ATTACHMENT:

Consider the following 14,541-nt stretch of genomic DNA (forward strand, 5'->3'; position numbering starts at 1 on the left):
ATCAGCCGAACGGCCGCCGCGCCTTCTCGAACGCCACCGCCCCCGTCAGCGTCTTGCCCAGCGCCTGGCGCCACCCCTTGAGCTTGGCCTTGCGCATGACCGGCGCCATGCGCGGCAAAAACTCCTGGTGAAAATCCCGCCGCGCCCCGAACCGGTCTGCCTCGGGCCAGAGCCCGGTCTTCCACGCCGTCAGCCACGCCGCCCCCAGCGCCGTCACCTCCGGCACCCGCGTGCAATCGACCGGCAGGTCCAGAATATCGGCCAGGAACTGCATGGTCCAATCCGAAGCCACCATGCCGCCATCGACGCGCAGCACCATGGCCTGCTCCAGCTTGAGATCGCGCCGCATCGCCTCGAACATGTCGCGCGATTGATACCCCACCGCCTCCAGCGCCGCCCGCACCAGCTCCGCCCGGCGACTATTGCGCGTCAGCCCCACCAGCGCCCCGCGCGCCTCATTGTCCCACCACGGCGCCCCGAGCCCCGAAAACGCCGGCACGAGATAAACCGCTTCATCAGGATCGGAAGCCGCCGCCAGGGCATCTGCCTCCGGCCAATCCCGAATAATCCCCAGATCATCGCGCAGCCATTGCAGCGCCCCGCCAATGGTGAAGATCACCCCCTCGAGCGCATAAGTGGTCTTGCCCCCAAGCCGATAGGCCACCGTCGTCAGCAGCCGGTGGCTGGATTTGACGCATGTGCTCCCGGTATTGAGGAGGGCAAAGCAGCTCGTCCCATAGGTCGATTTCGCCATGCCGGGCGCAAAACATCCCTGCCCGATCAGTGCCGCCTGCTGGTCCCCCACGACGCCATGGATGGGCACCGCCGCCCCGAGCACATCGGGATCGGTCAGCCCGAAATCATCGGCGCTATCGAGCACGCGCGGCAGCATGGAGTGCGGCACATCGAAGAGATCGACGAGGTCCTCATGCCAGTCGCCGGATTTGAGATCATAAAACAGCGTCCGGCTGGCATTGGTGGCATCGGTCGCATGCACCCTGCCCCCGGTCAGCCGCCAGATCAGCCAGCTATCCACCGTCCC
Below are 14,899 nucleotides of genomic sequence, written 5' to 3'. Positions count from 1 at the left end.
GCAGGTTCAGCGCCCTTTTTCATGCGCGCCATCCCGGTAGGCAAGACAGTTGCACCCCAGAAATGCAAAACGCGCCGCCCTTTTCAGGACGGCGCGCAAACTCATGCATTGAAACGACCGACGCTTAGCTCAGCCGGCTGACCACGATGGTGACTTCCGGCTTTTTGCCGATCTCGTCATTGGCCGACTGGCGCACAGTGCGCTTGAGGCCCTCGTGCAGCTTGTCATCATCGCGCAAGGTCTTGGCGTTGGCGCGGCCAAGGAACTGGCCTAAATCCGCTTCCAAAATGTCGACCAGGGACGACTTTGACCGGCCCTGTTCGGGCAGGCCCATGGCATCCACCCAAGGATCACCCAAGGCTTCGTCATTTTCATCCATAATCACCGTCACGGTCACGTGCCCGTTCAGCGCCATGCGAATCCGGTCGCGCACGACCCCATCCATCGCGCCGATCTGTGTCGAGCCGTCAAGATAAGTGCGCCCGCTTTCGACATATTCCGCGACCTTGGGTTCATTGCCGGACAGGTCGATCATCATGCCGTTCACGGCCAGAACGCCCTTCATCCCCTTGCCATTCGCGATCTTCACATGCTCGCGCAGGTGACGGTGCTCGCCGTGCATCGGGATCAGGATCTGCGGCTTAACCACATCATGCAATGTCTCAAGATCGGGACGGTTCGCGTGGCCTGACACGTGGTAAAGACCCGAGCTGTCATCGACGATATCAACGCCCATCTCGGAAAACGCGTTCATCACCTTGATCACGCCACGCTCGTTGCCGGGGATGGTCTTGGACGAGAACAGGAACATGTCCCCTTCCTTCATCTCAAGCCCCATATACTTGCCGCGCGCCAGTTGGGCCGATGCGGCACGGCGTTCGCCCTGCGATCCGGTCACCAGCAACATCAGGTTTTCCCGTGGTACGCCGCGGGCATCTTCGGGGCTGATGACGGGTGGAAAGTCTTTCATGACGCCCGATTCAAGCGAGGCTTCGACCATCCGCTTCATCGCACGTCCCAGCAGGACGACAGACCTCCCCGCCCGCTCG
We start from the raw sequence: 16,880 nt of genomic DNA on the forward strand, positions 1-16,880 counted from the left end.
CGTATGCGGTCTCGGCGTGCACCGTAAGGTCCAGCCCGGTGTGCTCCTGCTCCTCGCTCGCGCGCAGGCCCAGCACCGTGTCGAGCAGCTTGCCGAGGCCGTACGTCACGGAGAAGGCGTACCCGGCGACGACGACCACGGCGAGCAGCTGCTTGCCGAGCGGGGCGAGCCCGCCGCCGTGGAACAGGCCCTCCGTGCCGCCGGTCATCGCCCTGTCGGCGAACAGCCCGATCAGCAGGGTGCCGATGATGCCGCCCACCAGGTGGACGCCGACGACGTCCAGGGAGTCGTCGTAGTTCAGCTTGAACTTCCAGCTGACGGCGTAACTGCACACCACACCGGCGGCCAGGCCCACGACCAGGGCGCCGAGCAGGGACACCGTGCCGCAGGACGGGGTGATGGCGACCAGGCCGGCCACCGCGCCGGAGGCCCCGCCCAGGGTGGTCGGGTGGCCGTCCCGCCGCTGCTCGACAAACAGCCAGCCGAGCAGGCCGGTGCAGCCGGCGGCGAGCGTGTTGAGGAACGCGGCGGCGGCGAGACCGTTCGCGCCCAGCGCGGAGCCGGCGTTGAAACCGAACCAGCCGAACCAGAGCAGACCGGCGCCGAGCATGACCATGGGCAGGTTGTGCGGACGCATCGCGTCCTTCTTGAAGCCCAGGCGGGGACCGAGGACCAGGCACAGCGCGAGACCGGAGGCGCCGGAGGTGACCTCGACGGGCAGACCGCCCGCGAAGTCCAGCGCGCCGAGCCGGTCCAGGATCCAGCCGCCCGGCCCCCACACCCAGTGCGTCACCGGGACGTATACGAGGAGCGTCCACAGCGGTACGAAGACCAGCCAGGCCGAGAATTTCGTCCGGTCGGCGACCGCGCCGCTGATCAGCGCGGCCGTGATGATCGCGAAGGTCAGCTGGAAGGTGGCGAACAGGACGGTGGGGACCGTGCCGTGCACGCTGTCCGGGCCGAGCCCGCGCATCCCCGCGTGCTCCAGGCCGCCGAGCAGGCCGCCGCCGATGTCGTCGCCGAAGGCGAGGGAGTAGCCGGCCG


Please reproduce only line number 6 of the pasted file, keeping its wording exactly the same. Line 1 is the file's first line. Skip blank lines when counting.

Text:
CGTATGCGGTCTCGGCGTGCACCGTAAGGTCCAGCCCGGTGTGCTCCTGCTCCTCGCTCGCGCGCAGGCCCAGCACCGTGTCGAGCAGCTTGCCGAGGCCGTACGTCACGGAGAAGGCGTACCCGGCGACGACGACCACGGCGAGCAGCTGCTTGCCGAGCGGGGCGAGCCCGCCGCCGTGGAACAGGCCCTCCGTGCCGCCGGTCATCGCCCTGTCGGCGAACAGCCCGATCAGCAGGGTGCCGATGATGCCGCCCACCAGGTGGACGCCGACGACGTCCAGGGAGTCGTCGTAGTTCAGCTTGAACTTCCAGCTGACGGCGTAACTGCACACCACACCGGCGGCCAGGCCCACGACCAGGGCGCCGAGCAGGGACACCGTGCCGCAGGACGGGGTGATGGCGACCAGGCCGGCCACCGCGCCGGAGGCCCCGCCCAGGGTGGTCGGGTGGCCGTCCCGCCGCTGCTCGACAAACAGCCAGCCGAGCAGGCCGGTGCAGCCGGCGGCGAGCGTGTTGAGGAACGCGGCGGCGGCGAGACCGTTCGCGCCCAGCGCGGAGCCGGCGTTGAAACCGAACCAGCCGAACCAGAGCAGACCGGCGCCGAGCATGACCATGGGCAGGTTGTGCGGACGCATCGCGTCCTTCTTGAAGCCCAGGCGGGGACCGAGGACCAGGCACAGCGCGAGACCGGAGGCGCCGGAGGTGACCTCGACGGGCAGACCGCCCGCGAAGTCCAGCGCGCCGAGCCGGTCCAGGATCCAGCCGCCCGGCCCCCACACCCAGTGCGTCACCGGGACGTATACGAGGAGCGTCCACAGCGGTACGAAGACCAGCCAGGCCGAGAATTTCGTCCGGTCGGCGACCGCGCCGCTGATCAGCGCGGCCGTGATGATCGCGAAGGTCAGCTGGAAGGTGGCGAACAGGACGGTGGGGACCGTGCCGTGCACGCTGTCCGGGCCGAGCCCGCGCATCCCCGCGTGCTCCAGGCCGCCGAGCAGGCCGCCGCCGATGTCGTCGCCGAAGGCGAGGGAGTAGCCGGCCG